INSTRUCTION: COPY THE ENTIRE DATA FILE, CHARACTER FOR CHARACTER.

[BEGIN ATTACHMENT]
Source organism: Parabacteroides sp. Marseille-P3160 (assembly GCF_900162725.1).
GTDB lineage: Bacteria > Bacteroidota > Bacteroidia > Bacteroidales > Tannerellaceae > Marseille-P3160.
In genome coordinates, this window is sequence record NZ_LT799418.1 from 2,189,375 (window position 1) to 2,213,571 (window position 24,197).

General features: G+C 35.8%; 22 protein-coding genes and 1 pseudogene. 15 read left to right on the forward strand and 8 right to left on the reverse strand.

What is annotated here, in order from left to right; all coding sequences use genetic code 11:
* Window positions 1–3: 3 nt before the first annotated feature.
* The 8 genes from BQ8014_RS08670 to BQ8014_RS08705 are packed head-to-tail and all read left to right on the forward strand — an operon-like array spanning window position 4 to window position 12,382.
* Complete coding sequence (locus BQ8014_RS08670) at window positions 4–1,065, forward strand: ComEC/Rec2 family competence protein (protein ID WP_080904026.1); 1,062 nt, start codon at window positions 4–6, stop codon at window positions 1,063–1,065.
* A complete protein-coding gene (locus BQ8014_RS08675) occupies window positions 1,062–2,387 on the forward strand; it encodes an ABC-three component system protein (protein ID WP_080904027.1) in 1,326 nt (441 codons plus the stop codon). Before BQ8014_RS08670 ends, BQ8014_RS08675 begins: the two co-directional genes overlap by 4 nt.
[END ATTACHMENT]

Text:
Source organism: Parabacteroides sp. Marseille-P3160 (assembly GCF_900162725.1).
GTDB lineage: Bacteria > Bacteroidota > Bacteroidia > Bacteroidales > Tannerellaceae > Marseille-P3160.
In genome coordinates, this window is sequence record NZ_LT799418.1 from 2,189,375 (window position 1) to 2,213,571 (window position 24,197).

General features: G+C 35.8%; 22 protein-coding genes and 1 pseudogene. 15 read left to right on the forward strand and 8 right to left on the reverse strand.

What is annotated here, in order from left to right; all coding sequences use genetic code 11:
* Window positions 1–3: 3 nt before the first annotated feature.
* The 8 genes from BQ8014_RS08670 to BQ8014_RS08705 are packed head-to-tail and all read left to right on the forward strand — an operon-like array spanning window position 4 to window position 12,382.
* Complete coding sequence (locus BQ8014_RS08670) at window positions 4–1,065, forward strand: ComEC/Rec2 family competence protein (protein ID WP_080904026.1); 1,062 nt, start codon at window positions 4–6, stop codon at window positions 1,063–1,065.
* A complete protein-coding gene (locus BQ8014_RS08675) occupies window positions 1,062–2,387 on the forward strand; it encodes an ABC-three component system protein (protein ID WP_080904027.1) in 1,326 nt (441 codons plus the stop codon). Before BQ8014_RS08670 ends, BQ8014_RS08675 begins: the two co-directional genes overlap by 4 nt.